1. Polish the incompatible Behavior

Practice the sit command (or any incompatible behavior, but in this example we will look at sitting) and make sure you polish this very well. Start asking your dog to perfom this behavior in a quiet room. then move to areas with more distractions and practice there. Ask for the sit in the back yard and then on walks, and so forth. Make sure you reward (he sit a lot initially. Make it a habit to say “good boy” or “good girl” when delivering a treat. When you start fading treats (as taugth_hgr ), your dog will rely on verbal rewards to know he has done a good job. Once your dog sits reliably on request, you can move on to step 2.

  • Make the Incompatible Behavior Salient

Equip yourself with high-value treats. While your dog knows the sit command well, you are going to add distractions, and this may cause a setback in training. The use of high-value treats will make your dog more eager to sit despite having guests over. In this case, the promise of treats should override the need to jump and greet guests. The incompatible behavior will be more salient than the guests if your dog is food motivated. The dog is making a choice: “Should I go and greet the guests and lose the chance of getting yummy treats, or should I stick to my owner and receive a yummy treat for sitting nicely?”

  • Set Your Dog Up For Success

Have your dog initially leashed. The less a behavior is rehearsed and rewarded, the more likely it will eventually extinguish. In this case, you need to do your best to prevent the jumping, and when on leash, many dogs tend to act a little bit more under control. With the leash on, you can always move your dog away if things start getting a bit out of hand.

  • Work Undei Thieshold

If your dog appears to be too distracted by the guest and ignores your request for a sit regardless of the high-value treats, chances are you are too close to the guest and the guest is more salient. To reduce saliency, keep the criteria low initially. In other words, try to practice with the guest at a distance from your dog. Have a guest practice knocking and coming in while your dog is leached and held at distance; in this case he may be more likely to respond to your sit command than if he was only a a few feet from the guest. Keep the rate of reinforcement high at this stage by rewarding often with high-value treats. As your dog gets good at this, gradually move closer to the person. Tell the person to totally ignore the dog as you do so.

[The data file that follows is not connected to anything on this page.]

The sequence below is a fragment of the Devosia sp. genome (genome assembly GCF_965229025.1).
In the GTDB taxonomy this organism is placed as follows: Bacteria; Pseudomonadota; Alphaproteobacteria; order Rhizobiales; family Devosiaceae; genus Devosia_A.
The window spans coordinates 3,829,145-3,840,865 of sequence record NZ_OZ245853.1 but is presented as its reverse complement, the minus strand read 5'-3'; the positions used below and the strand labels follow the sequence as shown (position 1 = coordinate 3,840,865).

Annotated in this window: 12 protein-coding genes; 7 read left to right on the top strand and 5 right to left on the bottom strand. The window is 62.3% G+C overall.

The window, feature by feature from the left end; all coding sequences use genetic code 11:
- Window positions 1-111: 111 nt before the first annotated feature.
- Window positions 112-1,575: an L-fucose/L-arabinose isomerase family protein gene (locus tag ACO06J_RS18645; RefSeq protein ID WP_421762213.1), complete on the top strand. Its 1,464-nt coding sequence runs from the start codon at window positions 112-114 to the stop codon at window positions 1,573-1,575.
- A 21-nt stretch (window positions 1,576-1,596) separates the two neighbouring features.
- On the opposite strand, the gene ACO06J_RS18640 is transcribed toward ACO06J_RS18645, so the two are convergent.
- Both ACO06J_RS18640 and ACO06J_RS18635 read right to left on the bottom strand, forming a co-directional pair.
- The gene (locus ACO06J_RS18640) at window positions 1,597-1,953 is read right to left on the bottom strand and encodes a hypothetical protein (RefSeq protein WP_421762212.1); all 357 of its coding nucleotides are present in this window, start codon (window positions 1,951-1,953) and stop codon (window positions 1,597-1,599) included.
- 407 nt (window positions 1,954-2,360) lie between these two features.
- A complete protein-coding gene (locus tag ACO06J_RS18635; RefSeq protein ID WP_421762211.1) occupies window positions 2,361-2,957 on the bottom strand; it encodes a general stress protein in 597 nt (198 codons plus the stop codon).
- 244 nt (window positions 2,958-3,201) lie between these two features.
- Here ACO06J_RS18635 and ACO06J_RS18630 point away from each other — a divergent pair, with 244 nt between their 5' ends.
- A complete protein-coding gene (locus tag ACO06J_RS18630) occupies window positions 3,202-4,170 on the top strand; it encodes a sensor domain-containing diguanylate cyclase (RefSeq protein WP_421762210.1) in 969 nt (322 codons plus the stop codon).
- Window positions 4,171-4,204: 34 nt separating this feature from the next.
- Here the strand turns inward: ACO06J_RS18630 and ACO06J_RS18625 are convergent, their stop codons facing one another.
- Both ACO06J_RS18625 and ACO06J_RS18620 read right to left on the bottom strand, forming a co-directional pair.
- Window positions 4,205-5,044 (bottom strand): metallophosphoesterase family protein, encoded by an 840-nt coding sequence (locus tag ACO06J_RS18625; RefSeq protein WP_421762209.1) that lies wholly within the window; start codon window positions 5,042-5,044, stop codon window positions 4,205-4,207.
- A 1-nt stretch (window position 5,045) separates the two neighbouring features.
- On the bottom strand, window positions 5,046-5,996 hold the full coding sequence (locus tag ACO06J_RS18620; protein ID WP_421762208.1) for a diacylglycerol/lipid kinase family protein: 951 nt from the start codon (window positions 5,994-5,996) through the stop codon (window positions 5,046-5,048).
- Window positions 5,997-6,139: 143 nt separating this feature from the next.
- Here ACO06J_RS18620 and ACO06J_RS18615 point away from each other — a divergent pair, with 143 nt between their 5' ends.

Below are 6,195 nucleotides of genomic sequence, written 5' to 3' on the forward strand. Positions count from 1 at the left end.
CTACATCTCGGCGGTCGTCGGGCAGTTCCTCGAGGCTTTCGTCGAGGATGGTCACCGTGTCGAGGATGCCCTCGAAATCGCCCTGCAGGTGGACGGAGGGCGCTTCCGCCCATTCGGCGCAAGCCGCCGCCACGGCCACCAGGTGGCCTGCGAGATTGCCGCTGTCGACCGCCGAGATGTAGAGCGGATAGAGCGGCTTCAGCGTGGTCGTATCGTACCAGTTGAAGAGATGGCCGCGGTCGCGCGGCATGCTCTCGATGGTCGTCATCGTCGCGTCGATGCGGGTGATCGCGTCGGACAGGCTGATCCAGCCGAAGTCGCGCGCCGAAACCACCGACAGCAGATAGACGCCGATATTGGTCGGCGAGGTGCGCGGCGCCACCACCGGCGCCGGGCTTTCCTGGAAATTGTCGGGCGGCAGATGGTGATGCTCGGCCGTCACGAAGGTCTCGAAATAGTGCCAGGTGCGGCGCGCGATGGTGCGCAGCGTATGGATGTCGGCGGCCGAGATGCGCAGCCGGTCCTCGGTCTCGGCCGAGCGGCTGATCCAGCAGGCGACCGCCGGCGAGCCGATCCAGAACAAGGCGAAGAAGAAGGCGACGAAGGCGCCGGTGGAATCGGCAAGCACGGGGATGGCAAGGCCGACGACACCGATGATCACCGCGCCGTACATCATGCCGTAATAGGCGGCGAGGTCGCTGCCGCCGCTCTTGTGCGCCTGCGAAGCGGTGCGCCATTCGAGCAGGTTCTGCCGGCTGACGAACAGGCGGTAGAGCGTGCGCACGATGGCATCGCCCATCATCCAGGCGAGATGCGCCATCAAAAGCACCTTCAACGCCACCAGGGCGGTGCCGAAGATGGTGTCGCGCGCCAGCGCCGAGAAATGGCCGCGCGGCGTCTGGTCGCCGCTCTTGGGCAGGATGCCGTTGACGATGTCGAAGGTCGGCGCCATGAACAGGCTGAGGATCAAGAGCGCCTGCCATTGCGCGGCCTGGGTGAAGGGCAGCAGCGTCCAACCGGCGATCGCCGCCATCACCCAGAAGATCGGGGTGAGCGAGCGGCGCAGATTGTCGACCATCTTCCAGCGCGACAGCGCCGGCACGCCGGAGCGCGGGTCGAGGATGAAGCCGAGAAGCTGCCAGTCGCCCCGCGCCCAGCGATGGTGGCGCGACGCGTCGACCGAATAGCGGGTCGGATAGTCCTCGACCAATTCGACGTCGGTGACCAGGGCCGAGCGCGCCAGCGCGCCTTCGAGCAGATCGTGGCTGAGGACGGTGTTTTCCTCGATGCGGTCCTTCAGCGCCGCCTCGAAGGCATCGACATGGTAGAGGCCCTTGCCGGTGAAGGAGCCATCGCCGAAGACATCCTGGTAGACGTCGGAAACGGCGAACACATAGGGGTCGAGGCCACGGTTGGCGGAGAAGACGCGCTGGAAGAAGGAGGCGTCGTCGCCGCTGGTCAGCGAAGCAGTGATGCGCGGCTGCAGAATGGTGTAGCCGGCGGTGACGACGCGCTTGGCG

In this example we are focusing on dogs jumping up at people, where people are the trigger. But in other circumstances the trigger could be anything: Other dogs, skateboarders, the mailman, etc.

  • Reward Incompatible Behaviors, Ignore Unwanted Behaviors

Move closer to the guest and finally include the guest in your training, tell your guest to ask your dog for a sit and have the guest reward the sit by giving the dog attention. Attention is a life reward, the dog )ikes it without having been trained to like it; it is innate if your dog loves guests. If your dog jumps, tell your guest to turn their back to the dog or even leave. With time and lots of practice, your dog will learn that the incompatible behavior (sitting) now yields the wanted attention, while the unwanted behavior (jumping) yields nothing, and even sends the guest away!

It takes some time for this to seep in, especially, if the dog has been practicing the jumping behavior for a very long time. The dog must basically learn the equation: Sitting = attention, jumping = no attention. As opportunistic beings, dogs quickly learn which behaviors are advantageous and which are not.

Expect some extinction bursts at first; basically the behavior temporarily getting worse before it stops happening. Why does this happen? Basically, if your dog was used to getting attention when he was jumping, he may be wondering why his jumping is not yielding attention anymore. The dog therefore thinks: “This is odd, usually I get attention when I jump, maybe I have to try harder!” If you keep up the training, having your guests ignore the jumping, once past the extinction burst you should see a significant reduction in the unwanted behavior.

As seen, reinforcement of incompatible behavior is something you should add to your dog’s repertoire of training. It is gentle, effective, force- free training that, best of all, allows your dog to make good choices and help him be set up for success.